• 57.  Keep in mind that if the organism normally forms multiple cell arrangements, such as chains, the colony-forming unit may consist of a chain of bacteria rather than a single bacterium. In addition, some of the bacteria may be clumped together. Therefore, when doing the plate count technique, we generally say we are determining the number of Colony-Forming Units (CFUs) in that known dilution. By extrapolation, this number can in turn be used to calculate the number of CFUs in the original sample. bacterial counts by these methods are usually expressed as colony forming units per milliliter (CFU/mL).
  • 58. Normally, the bacterial sample is diluted by factors of 10 and plated on agar. After incubation, the number of colonies on a dilution plate showing between 30 and 300 colonies is determined. A plate having 30-300 colonies is chosen because this range is considered statistically significant.
  • 59.  If there are less than 30 colonies on the plate, small errors in dilution technique or the presence of a few contaminants will have a drastic effect on the final count. (too few to count (TFTC).  Likewise, if there are more than 300 colonies on the plate, there will be poor isolation and colonies will have grown together. (too numerous to count (TNTC).
  • 60. Procedure 1) Using sterile technique, transfer 1 mL sample to the first dilution blank. Mix the bottle by inverting it 20 times. Label the bottle "10-1."
  • 61. 2) Using a fresh pipette, transfer 1 mL from the first blank to the second blank. Mix as before. Label the second bottle "10-2."3) Using a fresh pipette, transfer 1 mL from the first blank to the second blank. Mix as before. Label the second bottle "10-2“. 4) Using a fresh pipette, transfer 1 mL from the first blank to the third blank. Mix as before. Label the second bottle "10-3“. 5) Using a fresh pipette, transfer 1 mL from the first blank to the forth blank. Mix as before. Label the second bottle "10-4“. 6) Using a fresh pipette, transfer 1 mL from the first blank to the second blank. Mix as before. Label the fifth bottle "10-5“. 7) Label the Petri dishes: 10-2, 10-3, 10-4, 10-5, and 10-6, respectively.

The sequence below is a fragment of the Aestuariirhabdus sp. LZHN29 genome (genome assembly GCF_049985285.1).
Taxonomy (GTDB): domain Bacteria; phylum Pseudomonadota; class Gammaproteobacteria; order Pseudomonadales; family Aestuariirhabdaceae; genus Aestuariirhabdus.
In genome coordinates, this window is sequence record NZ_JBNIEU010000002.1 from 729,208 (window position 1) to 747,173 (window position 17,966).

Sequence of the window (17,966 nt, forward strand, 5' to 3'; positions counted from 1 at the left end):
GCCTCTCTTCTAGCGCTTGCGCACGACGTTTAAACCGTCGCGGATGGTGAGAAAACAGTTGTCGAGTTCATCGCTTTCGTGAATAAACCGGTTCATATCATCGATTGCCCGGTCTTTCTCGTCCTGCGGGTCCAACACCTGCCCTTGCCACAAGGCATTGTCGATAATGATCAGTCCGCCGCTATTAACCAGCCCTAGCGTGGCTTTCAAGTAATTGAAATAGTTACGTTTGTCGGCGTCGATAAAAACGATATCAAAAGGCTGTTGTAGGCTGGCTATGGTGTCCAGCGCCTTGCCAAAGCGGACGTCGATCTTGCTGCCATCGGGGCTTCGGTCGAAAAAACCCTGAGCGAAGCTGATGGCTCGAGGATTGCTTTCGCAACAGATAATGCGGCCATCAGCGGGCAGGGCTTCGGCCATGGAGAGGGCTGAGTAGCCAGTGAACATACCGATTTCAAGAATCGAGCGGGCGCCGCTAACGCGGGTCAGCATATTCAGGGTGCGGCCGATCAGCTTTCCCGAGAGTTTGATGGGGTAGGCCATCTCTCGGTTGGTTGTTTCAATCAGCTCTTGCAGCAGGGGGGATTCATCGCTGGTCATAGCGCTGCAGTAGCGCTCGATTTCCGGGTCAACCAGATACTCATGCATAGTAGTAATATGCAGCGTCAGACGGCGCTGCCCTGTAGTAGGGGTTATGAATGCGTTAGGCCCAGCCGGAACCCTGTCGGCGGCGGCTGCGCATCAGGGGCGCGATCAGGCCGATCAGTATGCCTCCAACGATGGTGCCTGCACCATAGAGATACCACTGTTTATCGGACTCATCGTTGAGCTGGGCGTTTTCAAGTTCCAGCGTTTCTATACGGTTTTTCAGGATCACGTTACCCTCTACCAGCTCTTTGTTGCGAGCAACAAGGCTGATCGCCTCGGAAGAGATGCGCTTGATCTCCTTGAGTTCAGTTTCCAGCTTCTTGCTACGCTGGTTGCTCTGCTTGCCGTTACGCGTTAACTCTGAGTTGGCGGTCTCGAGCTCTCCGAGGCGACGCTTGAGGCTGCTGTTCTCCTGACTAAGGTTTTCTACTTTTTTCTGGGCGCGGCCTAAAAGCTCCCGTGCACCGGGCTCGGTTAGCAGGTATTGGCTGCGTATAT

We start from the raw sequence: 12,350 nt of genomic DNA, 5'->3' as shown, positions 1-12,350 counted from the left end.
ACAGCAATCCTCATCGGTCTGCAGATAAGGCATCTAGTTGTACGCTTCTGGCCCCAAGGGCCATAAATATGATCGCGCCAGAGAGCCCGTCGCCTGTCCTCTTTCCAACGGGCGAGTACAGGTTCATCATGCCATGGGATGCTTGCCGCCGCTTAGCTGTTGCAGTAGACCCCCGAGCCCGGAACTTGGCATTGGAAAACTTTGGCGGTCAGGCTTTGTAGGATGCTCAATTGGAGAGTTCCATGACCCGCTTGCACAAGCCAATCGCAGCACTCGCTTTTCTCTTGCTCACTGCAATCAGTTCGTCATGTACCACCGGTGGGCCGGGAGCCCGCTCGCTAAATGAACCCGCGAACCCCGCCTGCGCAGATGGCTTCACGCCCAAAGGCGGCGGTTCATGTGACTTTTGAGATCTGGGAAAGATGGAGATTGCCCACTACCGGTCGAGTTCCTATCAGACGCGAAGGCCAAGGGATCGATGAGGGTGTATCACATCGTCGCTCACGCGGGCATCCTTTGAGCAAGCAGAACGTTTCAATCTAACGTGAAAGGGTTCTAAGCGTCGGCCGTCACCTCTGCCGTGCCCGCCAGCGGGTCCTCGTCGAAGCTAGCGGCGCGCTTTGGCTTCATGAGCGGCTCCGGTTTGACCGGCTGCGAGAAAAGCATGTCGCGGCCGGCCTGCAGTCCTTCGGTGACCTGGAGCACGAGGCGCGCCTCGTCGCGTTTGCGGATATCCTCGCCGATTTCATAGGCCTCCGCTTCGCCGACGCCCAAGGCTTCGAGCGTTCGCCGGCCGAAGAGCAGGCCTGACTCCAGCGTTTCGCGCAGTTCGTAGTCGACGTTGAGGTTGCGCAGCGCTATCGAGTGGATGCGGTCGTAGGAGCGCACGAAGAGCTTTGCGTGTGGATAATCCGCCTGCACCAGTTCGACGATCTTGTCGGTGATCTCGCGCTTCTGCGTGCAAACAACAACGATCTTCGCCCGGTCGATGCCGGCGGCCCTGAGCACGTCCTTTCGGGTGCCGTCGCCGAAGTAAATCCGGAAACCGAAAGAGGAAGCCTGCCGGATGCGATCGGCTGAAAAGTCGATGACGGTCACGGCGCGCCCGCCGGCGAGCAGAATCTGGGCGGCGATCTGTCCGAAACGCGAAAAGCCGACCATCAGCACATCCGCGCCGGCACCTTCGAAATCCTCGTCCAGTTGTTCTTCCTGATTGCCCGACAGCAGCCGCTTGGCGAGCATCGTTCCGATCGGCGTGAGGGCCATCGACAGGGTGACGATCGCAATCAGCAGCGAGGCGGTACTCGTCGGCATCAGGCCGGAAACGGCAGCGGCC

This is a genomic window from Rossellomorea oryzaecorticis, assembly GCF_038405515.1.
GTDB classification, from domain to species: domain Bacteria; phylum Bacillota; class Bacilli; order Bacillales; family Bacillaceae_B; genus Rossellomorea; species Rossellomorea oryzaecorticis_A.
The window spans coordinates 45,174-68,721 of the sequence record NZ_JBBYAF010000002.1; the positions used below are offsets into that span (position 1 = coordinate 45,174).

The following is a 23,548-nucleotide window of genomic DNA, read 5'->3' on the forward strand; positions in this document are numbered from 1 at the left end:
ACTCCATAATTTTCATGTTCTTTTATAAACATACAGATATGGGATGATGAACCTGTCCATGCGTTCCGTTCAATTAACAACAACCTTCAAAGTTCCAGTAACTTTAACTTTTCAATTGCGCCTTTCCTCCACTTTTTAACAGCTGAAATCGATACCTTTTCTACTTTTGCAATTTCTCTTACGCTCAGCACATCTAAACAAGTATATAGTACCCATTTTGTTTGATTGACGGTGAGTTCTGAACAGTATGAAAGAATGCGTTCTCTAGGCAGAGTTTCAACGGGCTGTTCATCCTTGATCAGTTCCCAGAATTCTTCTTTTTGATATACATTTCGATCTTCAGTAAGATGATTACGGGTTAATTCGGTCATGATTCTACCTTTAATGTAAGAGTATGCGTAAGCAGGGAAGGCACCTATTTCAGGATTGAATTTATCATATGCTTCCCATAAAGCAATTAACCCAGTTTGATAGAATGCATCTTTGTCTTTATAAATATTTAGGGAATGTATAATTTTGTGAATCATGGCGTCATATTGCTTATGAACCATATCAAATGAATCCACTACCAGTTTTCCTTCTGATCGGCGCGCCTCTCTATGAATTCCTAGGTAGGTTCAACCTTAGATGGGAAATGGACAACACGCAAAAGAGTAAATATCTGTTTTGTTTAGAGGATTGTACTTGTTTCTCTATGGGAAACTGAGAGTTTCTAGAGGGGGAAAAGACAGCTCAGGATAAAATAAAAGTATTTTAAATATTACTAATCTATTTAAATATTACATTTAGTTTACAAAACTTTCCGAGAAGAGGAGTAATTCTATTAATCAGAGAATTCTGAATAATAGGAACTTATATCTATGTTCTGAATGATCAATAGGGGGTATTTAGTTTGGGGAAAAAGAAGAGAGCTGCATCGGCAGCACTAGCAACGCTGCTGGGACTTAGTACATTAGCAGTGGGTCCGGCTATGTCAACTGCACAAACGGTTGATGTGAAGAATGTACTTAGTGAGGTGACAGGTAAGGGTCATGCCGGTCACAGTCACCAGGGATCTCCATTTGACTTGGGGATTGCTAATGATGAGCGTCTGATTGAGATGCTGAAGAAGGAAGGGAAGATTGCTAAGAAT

• 62. 8) transfer liquid from the dilution blanks to the Petri dishes. Use a separate pipette for each blank, not for each plate (i.e. if more than one plate uses liquid from a single blank, a single pipette may be used for that blank). 9) One at a time, add a tube of molten nutrient agar to each Petri dish. After adding the agar, gently swirl the dishes in pattern for 30 seconds to mix the bacteria with the agar. 10)After the agar has thoroughly solidified, incubate the plates at 37°C for 24 to 48 hours. 11) Count the number of colonies on a plate that has between 30 and 200 colonies. Any plate which has more than 200 colonies is designated as "too numerous to count" (TNTC). Plates with fewer than 30 colonies do not have enough individuals to be statistically acceptable.
  • 63. Colonies Forming Units {CFU} Calculate the number of bacteria (CFU) per milliliter or gram of sample by dividing the number of colonies by the dilution factor multiplied by the amount of specimen added to agar plate. To compute the number of CFU/mL, use the formula:  c = concentration, CFU/mL  n = number of colonies
  • 64. CFU Calculation Example  You count 46 colonies on your plate  You put 1 ml of bacterial culture into 99 ml of saline and plated 0.1 ml  Dilution 1/100 CFU= 46 1/100 * 0.1 = 46 * 100 * 10 =46000 CFU/ml